Tuesday, April 20, 2010

Equal Justice Under the Law

Above every judge's head in Orange County, one is reminded that "Equal Justice Under the Law" is what the judicial system strives to provide.

Everyone should expect to be treated fairly, whether they're a victim, defendant, witness, or any one of a number of other players that step into a courtroom on any given day.

CourtWatch monitored a case the past two days wherein one inmate was accused of sexually assaulting another inmate in the Orange County jail on December 8, 2008. 

The defendant, Josh Bailey (left), is currently 20 years old and is on track to spend a significant amount of his life behind bars.

The victim, Tori Tyrelle (right), is currently 39 years old and has accumulated over a dozen felony convictions. The victim was diagnosed at age 12 with gender identity disorder and has undergone several surgeries to be reassigned from male to female, including removal of the testicles and augmentation of the breasts.

The victim alleged that after spending 3 days in a 2-person cell with the defendant, he battered her and sexually assaulted her both orally and anally. At the time, he denied any sexual contact with the victim, but the DNA evidence confirmed the presence of his semen anally. There were also several large, fresh bruises noted by the Sexual Assault Nurse Examiner a few hours after the incident.

Once Corrections Officers were apprised of the situation, the victim told the defendant that she was HIV positive, and one of Bailey's first requests after allegations were made was to be tested.  Bailey subsequently admitted to consensual contact the previous day and claimed he initially lied because he was ashamed.

Assistant State's Attorney Ryan Vescio treated everyone in the courtroom with respect and dignity. It was evident that Ms. Tyrelle deserved his best effort as a prosecutor.

The same could be said of Judge A. Thomas Mihok as he presided over the case.

However, Defense Counsel Tim Hartung's disdain for the victim was clearly evident. Judge Mihok once admonished him to stop laughing (a mocking sort of laugh) when cross-examining the victim. Mr. Hartung had trouble referring to the victim as a female throughout the entire trial, frequently saying "he or she" "Mr or Ms - whatever." A cynical smile was frequently pasted to his face and his rolling eyes were observed on several occasions as he walked back to his table while his back was turned to the judge and jury.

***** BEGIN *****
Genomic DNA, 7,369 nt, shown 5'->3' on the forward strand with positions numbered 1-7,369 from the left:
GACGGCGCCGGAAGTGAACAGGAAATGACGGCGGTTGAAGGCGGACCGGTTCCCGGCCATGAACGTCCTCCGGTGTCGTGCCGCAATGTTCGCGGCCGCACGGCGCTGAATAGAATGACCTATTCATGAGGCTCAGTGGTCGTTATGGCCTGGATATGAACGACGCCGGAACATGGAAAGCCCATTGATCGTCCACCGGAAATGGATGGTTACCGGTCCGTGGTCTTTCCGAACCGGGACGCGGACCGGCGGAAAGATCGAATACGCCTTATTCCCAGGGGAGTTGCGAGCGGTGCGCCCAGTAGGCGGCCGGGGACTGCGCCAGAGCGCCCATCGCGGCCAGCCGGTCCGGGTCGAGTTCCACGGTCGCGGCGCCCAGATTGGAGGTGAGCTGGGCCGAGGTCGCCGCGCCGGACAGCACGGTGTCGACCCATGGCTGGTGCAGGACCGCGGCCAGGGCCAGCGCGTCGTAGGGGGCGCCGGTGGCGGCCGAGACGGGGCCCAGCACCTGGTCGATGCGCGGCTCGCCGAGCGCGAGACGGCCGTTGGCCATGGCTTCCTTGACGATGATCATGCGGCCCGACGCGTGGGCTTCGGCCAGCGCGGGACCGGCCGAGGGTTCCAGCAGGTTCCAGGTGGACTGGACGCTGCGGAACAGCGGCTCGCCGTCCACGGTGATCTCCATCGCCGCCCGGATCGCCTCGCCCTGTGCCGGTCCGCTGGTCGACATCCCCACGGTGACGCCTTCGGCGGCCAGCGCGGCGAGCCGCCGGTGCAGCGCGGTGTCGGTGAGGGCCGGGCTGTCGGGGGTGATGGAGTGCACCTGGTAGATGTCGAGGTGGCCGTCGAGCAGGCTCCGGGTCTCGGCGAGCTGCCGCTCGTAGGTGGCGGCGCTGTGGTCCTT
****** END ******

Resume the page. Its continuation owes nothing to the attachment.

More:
The defense contended that Ms. Tyrelle concocted a scheme to make $100,000 at the expense of the Orange County taxpayers by seducing his client and then alleging rape. Ms. Tyrelle is suing Orange County for alleged inadequacies in how transgendered inmates are taken care of at the jail (including, but not limited to this incident), although I have been unable to locate the case on the Orange County Clerk of Courts website.

In his closing argument, Mr. Hartung questioned how the victim managed to pay for all her surgeries thus far. Mr. Vescio, unfortunately, did not elicit any testimony from her on that matter (though I subsequently learned that she financed them herself). Mr. Vescio emphasized that in spite of the victim's crass language and alternative lifestyle, no one deserves to be a victim of sexual assault.

And that everyone should expect equal justice under the law.

4/21/10: The jury came back with a guilty verdict on one count of sexual battery w/physical force and a special finding of penetration.  Defendant is scheduled to be sentenced Friday, 4/23 at 9:00am in Courtroom 18D. The sentencing range is 137 months to LIFE.

1 comment:

  1. Rule 4-8.4 of the Rules Regulating the Flolrida Bar says, "A lawyer shall not engage in conduct in connection with the practice of law that is prejudicial to the administration of justice, including to knowingly, or through callous indifference, disparage, humiliate, or discriminate against litigants, jurors, witnesses, court personnel, or other lawyers on any basis, including, but not limited to, on account of race, ethnicity, gender, religion, national origin, disability, marital status, sexual orientation, age, socioeconomic status, employment, or physical characteristic;